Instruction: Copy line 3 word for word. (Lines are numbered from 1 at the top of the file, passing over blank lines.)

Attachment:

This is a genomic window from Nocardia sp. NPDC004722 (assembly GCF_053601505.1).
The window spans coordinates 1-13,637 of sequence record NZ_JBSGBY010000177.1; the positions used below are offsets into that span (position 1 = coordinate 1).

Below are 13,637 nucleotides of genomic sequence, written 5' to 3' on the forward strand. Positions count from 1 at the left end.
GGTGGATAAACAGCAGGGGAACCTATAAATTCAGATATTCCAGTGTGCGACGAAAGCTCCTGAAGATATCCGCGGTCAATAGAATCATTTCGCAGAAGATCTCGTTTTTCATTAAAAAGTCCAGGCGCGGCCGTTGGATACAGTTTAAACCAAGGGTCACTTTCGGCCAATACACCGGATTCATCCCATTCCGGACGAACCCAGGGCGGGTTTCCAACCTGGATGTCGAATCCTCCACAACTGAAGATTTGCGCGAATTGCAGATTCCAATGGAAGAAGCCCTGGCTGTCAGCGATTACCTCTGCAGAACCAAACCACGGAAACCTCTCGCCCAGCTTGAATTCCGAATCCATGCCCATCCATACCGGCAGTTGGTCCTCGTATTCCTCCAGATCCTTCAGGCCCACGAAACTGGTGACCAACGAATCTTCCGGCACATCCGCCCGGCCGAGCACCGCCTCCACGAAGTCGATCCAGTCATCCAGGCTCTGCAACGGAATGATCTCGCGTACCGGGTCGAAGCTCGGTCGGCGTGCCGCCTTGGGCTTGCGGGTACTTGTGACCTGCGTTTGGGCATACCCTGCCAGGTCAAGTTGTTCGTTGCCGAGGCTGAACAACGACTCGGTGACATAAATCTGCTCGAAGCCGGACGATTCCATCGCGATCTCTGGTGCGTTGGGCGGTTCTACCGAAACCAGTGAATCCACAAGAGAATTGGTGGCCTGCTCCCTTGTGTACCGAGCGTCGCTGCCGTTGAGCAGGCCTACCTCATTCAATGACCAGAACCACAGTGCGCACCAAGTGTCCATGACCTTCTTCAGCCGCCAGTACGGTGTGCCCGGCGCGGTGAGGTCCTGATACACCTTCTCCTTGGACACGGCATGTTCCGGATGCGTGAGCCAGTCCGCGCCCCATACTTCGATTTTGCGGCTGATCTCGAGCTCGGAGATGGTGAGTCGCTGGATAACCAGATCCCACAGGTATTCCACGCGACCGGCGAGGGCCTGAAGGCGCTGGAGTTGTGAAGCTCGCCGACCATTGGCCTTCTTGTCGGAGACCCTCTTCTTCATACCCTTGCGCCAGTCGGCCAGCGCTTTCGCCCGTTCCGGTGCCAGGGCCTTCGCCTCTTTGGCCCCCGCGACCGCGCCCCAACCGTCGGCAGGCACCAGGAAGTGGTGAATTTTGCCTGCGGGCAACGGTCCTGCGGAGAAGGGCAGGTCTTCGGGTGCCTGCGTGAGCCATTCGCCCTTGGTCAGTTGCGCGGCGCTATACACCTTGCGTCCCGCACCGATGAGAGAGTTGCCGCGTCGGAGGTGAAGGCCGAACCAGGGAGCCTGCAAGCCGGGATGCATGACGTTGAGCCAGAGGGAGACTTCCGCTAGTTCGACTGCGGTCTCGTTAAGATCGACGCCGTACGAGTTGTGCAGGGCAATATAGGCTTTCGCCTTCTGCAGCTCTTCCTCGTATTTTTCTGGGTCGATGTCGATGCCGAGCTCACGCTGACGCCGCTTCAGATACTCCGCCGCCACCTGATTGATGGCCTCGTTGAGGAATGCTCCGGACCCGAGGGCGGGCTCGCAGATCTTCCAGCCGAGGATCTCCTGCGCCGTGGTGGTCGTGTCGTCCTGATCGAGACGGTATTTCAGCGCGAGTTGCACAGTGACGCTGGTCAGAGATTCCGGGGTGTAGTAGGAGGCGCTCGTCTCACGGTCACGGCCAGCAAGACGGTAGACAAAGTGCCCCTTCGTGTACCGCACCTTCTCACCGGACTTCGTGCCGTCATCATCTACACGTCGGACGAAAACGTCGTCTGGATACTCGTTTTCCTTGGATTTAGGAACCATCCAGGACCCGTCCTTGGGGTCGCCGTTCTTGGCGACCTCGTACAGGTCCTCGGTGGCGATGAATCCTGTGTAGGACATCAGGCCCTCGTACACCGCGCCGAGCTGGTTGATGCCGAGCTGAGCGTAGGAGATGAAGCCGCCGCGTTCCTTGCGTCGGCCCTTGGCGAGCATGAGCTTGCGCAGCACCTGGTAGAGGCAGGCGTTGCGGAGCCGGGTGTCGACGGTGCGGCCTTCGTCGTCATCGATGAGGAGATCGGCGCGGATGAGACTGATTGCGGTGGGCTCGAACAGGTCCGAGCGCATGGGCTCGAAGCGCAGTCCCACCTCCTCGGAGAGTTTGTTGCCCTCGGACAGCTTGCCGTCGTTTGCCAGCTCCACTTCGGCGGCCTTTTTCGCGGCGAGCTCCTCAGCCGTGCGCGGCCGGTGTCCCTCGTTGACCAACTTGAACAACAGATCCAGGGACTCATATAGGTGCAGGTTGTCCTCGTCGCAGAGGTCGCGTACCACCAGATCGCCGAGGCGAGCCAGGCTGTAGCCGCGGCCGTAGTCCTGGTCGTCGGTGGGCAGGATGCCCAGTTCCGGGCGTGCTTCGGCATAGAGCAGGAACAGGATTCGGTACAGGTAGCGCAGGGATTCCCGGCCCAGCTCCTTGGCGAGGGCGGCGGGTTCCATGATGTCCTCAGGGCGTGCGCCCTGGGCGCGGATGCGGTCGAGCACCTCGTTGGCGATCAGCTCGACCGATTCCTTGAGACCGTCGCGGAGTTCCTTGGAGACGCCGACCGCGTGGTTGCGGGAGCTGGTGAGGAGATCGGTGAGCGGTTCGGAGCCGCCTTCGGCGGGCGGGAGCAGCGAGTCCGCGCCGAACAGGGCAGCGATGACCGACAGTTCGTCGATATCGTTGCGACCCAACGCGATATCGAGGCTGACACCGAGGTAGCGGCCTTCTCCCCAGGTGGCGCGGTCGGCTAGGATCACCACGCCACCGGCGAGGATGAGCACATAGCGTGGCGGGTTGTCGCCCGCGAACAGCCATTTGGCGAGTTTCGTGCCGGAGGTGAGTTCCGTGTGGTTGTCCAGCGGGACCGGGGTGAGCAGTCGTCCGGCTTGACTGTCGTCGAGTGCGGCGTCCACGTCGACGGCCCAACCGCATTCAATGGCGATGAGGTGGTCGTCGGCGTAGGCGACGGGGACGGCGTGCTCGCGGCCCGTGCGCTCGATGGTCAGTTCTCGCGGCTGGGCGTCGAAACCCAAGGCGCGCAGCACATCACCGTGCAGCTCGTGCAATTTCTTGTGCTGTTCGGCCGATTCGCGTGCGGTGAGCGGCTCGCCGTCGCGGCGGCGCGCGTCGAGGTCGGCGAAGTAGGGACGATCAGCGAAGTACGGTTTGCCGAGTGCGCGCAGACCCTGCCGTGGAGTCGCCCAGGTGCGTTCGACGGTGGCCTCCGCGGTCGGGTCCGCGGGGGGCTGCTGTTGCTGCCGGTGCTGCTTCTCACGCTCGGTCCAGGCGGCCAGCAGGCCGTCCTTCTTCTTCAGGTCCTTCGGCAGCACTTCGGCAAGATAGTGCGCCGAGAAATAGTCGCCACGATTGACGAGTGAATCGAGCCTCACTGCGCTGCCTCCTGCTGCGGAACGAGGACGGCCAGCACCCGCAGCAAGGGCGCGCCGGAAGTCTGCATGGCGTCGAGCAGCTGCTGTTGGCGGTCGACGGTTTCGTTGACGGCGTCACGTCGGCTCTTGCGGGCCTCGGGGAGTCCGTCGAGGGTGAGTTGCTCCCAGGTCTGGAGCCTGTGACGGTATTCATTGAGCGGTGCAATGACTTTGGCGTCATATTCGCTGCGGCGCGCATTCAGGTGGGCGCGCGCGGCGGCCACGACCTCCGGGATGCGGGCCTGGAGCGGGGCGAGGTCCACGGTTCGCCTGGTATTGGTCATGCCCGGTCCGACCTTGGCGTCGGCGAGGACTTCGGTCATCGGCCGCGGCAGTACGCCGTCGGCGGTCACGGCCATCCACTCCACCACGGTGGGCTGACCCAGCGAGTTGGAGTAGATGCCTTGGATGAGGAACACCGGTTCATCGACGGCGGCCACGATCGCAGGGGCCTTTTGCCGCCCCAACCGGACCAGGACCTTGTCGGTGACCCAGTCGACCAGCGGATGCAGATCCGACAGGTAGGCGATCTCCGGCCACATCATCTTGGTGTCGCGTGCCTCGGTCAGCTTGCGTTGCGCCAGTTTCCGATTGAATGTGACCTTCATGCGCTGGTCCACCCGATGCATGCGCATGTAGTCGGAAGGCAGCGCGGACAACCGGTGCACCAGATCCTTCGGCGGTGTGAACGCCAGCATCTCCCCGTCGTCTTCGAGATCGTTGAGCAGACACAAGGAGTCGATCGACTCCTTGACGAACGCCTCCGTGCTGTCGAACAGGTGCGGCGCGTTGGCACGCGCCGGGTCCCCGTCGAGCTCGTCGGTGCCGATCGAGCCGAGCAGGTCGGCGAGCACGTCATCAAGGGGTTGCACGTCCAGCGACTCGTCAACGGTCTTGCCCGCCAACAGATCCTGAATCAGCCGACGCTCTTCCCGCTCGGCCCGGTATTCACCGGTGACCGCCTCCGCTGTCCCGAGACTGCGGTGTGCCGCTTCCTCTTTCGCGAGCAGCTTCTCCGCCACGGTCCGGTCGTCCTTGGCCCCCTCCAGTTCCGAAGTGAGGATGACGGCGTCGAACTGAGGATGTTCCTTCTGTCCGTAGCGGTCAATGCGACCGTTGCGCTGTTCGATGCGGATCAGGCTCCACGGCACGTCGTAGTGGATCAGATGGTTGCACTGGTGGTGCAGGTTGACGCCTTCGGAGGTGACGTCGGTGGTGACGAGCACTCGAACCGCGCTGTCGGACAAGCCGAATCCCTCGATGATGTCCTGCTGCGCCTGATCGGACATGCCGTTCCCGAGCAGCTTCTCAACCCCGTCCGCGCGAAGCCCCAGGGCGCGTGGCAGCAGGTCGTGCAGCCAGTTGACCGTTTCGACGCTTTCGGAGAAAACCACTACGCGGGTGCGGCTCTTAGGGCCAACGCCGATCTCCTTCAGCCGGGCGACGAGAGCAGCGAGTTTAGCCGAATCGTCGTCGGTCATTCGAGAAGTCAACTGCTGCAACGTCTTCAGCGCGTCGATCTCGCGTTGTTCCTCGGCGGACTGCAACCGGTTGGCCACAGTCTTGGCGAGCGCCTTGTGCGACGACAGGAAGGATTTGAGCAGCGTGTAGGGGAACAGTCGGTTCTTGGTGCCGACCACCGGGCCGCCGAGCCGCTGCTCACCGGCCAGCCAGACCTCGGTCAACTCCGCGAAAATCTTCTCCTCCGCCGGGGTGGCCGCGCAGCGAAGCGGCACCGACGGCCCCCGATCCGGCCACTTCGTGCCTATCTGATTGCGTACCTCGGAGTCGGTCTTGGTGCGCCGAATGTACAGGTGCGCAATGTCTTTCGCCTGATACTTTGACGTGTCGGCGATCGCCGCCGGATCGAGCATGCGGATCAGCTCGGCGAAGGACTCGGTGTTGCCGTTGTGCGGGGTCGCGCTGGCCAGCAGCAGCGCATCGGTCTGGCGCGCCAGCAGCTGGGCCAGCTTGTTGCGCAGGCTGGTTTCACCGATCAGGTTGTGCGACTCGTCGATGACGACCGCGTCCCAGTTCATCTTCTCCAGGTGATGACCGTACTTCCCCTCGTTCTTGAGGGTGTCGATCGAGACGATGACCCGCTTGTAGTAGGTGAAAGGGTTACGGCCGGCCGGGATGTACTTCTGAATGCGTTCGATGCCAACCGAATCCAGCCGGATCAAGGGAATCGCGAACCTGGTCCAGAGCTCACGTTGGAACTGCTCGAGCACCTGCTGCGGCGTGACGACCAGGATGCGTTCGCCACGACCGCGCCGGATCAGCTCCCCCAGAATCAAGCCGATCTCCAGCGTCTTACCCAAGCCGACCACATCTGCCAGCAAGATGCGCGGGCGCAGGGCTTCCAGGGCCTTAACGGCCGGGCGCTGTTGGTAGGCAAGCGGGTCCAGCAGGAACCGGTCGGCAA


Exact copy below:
Below are 13,637 nucleotides of genomic sequence, written 5' to 3' on the forward strand. Positions count from 1 at the left end.